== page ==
Amid the blissed-out, phasing beauty of Spiritualized’s second album – like most of Jason Pierce’s work, it is rather preoccupied with the struggles of life and love and drugs – this song doesn’t half jar a bit the first time you hear it. Rather than wallowing in the misery, here, he is celebrating summer, and more specifically getting out into the sun and getting absolutely binned (“good dope / good fun“). We’ve all been there, right? One of the few truly celebratory songs in his entire body of work, it is also one of his greatest and most enduring. (On another note, I own more than one copy of this album, as one of them is the luminous box version, which my wife found for me a few years back).
Some music is very much a product of place, as well as time, and 1965 is very much one of those. While New Orleans has inspired an awful lot of music (The Fragile is at least inspired in part by the city, and it was recorded there too, among others in our sphere), few artists have quite plugged into the heat and abandon of the city like The Afghan Whigs did here. This album absolutely sizzles with lust and desire, the sweat palpably dripping off the band as they power through the album – which compared the epic and lengthy sweeps of Gentlemen and Black Love, rips past in barely forty minutes – and every single song here couldn’t possibly have been recorded anywhere else. 66, though, is a song of abandon, but unlike the marvellous, scorching opener Somethin’ Hot, it is one with a glint in it’s eye and offering more subtle, night-long fun than the soaring and lascivious, quick hustle of that opener.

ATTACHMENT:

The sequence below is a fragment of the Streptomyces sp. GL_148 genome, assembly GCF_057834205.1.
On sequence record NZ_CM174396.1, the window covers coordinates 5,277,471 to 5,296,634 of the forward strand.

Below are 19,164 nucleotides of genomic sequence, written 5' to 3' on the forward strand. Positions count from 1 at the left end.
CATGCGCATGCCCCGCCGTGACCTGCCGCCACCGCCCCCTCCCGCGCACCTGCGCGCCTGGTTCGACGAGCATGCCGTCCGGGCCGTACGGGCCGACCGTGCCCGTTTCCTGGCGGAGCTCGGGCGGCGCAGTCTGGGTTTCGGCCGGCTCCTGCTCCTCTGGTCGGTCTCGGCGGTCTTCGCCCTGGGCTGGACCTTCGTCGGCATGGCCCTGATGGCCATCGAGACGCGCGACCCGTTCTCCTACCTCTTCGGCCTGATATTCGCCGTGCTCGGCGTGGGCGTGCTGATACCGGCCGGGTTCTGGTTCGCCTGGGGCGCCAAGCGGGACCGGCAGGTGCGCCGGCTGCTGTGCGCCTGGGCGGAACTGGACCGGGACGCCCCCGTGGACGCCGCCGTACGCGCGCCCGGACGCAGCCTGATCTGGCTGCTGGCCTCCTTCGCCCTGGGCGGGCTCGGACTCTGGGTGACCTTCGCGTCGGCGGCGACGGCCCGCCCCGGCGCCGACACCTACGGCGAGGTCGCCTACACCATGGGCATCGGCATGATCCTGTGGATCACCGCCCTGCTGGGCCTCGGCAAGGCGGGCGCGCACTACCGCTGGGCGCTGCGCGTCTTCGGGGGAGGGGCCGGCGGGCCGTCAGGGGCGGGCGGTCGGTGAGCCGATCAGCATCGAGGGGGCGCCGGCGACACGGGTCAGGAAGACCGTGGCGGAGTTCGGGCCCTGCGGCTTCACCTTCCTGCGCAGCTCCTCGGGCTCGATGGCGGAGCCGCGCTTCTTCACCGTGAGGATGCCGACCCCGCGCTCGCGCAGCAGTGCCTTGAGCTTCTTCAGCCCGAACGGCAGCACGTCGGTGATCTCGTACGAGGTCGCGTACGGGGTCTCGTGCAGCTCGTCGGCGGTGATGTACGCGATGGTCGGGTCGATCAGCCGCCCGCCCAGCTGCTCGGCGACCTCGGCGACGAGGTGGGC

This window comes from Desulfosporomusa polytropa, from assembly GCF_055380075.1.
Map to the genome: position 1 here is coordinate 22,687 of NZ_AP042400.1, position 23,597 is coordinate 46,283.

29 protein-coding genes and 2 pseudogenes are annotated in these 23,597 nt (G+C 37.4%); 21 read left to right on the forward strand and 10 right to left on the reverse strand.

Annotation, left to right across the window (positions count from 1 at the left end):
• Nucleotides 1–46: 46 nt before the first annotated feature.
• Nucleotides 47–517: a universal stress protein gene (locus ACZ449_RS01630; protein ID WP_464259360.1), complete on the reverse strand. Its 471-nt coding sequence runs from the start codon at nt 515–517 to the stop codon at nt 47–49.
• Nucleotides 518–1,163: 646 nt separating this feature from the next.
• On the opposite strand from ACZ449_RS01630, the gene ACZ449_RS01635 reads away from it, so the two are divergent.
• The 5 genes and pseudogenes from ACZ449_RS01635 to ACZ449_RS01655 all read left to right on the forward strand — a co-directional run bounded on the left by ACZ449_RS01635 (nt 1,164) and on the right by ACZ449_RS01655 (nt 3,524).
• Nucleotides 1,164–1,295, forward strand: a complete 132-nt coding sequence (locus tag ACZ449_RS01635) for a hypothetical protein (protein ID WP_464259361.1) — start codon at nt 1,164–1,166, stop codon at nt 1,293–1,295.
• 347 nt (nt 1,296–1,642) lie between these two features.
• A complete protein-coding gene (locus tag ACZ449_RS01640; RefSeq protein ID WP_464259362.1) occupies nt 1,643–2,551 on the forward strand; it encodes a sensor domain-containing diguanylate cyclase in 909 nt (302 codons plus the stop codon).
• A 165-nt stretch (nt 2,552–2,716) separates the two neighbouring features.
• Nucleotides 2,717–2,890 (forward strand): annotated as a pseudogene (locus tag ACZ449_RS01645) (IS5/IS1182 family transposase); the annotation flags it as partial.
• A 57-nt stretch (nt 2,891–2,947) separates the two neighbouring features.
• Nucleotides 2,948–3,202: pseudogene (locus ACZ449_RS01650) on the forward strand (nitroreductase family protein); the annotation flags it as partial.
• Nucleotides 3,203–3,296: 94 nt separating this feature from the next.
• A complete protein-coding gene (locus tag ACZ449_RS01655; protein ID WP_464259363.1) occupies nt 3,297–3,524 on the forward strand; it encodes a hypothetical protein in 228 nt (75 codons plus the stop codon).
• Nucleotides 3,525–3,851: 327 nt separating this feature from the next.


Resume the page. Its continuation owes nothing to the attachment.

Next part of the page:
Catch The Sun
Another band to come from a city not exactly associated with the sunshine are doves, whose native Manchester is rather a city better known for it’s rainy days. Their music often reflected that, too, particularly their gorgeous debut album, one where sadness and a bleak isolation was palpable, from the sweeping instrumental firesuite that opens it, to the closing A House, which literally is the soundtrack of their previous career as SubSub going up in smoke. But amid the emotional wreckage comes one moment of palpable hope, as Catch The Sun sees the band heading for the sunlight, trying to enjoy and love life for the fleeting glimpse of summer – something most Brits will be all too familiar with – and perhaps why, during this unusually long and hot summer, life seems so fucking weird. We’re just not used to it.
God Damn The Sun
The Burning World
The titluar refrain of this song – despite being on probably the band’s most hated album, it is also one of their greatest, most devastating songs – is maybe on the lips of most of us Londoners at least right now, particularly as we sweat our way into work and back. The song is even bleaker than that, musing on the loss of innocence, the loss of friends, and the appearance of sunshine making those dark thoughts all the more impossible to bear.
I try and make my summers ones of happy memories – both my wife and I celebrate our birthdays amid the summer heat, along with many of our friends, and many of our greatest times come from this period each year. But, there is also the unhappier side, as I was reminded last week when the anniversary of the death of two friends fell on the same day (and another the previous week). We remember, but we also move forward. Here’s to friends, both present and absent, and to another summer to remember, not to forget.